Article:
Another reason to move away from posting a monthly balance sheet for accountability is the fact that the swings from month to month have more to do with stock market performance than day-to-day money management decisions. When I had very little money invested and my expenses were close to my income, every decision I made could have a strong effect on my finances. That is not the case today. Just like my need for tracking every cent has been relinquished as my budget began to allow more freedom, my daily spending has a smaller effect than decisions pertaining to the larger picture, like my investment portfolio allocation and diversification. I’ll be writing more about my investment choices in the future.

In October, my investments recovered. This contributed to an increase in my net worth. Continue reading to see the numbers.

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Personal Balance Sheet, September 2011 ($342,242, -7.1%)

by Luke Landes

Each month, I publish a financial report to help me track the progress along my path to gain financial independence. This is a long-standing tradition at Consumerism Commentary, with relatively significant updates going all the way back to July 2003. I have made some changes over the years in how these numbers, including the net […]

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Personal Balance Sheet, August 2011 ($368,817, -2.6%)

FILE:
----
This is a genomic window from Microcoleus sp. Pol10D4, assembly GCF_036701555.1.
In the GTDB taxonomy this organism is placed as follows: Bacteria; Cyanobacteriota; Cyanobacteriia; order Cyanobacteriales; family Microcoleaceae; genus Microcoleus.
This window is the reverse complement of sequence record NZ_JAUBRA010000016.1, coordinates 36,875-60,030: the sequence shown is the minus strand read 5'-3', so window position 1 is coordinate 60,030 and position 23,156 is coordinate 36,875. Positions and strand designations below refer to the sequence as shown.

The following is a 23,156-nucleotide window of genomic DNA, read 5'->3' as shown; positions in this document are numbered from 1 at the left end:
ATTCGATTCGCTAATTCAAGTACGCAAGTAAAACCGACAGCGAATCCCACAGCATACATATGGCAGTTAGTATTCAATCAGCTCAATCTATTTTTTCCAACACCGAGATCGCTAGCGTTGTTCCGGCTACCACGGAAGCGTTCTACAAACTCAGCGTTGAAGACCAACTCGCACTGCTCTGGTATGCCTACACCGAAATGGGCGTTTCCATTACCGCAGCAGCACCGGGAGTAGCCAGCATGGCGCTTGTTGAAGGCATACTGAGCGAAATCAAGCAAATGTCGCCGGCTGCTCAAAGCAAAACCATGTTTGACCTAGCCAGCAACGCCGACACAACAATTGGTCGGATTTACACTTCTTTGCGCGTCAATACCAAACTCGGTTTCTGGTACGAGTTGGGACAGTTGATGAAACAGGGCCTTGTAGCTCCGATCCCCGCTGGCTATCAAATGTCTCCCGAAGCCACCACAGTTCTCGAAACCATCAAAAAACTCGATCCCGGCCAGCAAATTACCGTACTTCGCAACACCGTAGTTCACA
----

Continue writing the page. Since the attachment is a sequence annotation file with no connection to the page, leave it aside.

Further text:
by Luke Landes

Almost every month since July 2003, I’ve been reporting my month-end financial reports on Consumerism Commentary. This reporting started as a way to hold myself accountable as I attempted to improve my finances through earning more and spending thoughtfully while saving and investing for my future. Somewhere along the way, the website became not only […]

7 comments Read the full article →

Personal Balance Sheet, July 2011 ($380,209, +0.2%)

by Luke Landes

Before getting into my monthly financial reports, I wanted to take a moment to mention that The Second Annual Plutus Awards are now underway. The purpose of the Plutus Awards is to bring more public attention to personal finance blogs. While the community of blogs and their authors help move the industry forward by commenting […]

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Personal Balance Sheet, June 2011 ($379,354, +1.4%)

by Luke Landes

Happy Independence Day to all Consumerism Commentary readers in the United States! I’m celebrating my financial independence, as I do every month, with my regular net worth updates. These monthly reports have been a mainstay of Consumerism Commentary, with only a few lapses early on in the history of this website. For the most part, […]

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Personal Balance Sheet, May 2011 ($844,136, +9.6%)

by Luke Landes

Over the past few days, I considered making some drastic changes to the way I report my finances at the end of each month. I’ve been trying to decide whether it makes more sense to separate my business accounts from this report and report the numbers separately as I did a few years ago, remove […]

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Personal Balance Sheet, April 2011 ($761,127, +15.0%)

by Luke Landes

In 2003, I started Consumerism Commentary to teach myself more about personal finance and to track my progress as I strove to be financially secure. This was already a few years after my personal “rock bottom.” At the turn of the century, after a few years of letting my net worth as well as other […]